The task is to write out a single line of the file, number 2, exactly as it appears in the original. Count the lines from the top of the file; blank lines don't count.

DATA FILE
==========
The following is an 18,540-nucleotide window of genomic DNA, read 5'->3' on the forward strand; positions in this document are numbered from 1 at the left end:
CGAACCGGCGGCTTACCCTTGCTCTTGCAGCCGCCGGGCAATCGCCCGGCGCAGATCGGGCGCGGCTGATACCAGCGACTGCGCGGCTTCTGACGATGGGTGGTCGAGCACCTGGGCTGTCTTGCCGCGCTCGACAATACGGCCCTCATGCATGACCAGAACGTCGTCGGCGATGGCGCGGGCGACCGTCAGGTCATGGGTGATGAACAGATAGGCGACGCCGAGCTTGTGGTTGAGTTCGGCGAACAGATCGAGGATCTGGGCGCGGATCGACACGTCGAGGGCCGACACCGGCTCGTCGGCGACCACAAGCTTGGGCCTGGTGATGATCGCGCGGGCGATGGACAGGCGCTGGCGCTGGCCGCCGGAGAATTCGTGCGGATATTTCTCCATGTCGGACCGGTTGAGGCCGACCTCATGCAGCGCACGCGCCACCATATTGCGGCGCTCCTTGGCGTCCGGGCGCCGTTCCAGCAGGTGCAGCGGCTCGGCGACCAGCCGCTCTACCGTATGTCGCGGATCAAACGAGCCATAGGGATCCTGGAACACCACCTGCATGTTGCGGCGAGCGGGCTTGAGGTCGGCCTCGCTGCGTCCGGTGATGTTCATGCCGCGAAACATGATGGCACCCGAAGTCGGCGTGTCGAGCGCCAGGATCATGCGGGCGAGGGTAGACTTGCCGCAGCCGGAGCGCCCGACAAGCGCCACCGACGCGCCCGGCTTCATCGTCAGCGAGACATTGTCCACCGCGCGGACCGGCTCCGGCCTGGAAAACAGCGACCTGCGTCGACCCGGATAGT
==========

CGAACCGGCGGCTTACCCTTGCTCTTGCAGCCGCCGGGCAATCGCCCGGCGCAGATCGGGCGCGGCTGATACCAGCGACTGCGCGGCTTCTGACGATGGGTGGTCGAGCACCTGGGCTGTCTTGCCGCGCTCGACAATACGGCCCTCATGCATGACCAGAACGTCGTCGGCGATGGCGCGGGCGACCGTCAGGTCATGGGTGATGAACAGATAGGCGACGCCGAGCTTGTGGTTGAGTTCGGCGAACAGATCGAGGATCTGGGCGCGGATCGACACGTCGAGGGCCGACACCGGCTCGTCGGCGACCACAAGCTTGGGCCTGGTGATGATCGCGCGGGCGATGGACAGGCGCTGGCGCTGGCCGCCGGAGAATTCGTGCGGATATTTCTCCATGTCGGACCGGTTGAGGCCGACCTCATGCAGCGCACGCGCCACCATATTGCGGCGCTCCTTGGCGTCCGGGCGCCGTTCCAGCAGGTGCAGCGGCTCGGCGACCAGCCGCTCTACCGTATGTCGCGGATCAAACGAGCCATAGGGATCCTGGAACACCACCTGCATGTTGCGGCGAGCGGGCTTGAGGTCGGCCTCGCTGCGTCCGGTGATGTTCATGCCGCGAAACATGATGGCACCCGAAGTCGGCGTGTCGAGCGCCAGGATCATGCGGGCGAGGGTAGACTTGCCGCAGCCGGAGCGCCCGACAAGCGCCACCGACGCGCCCGGCTTCATCGTCAGCGAGACATTGTCCACCGCGCGGACCGGCTCCGGCCTGGAAAACAGCGACCTGCGTCGACCCGGATAGT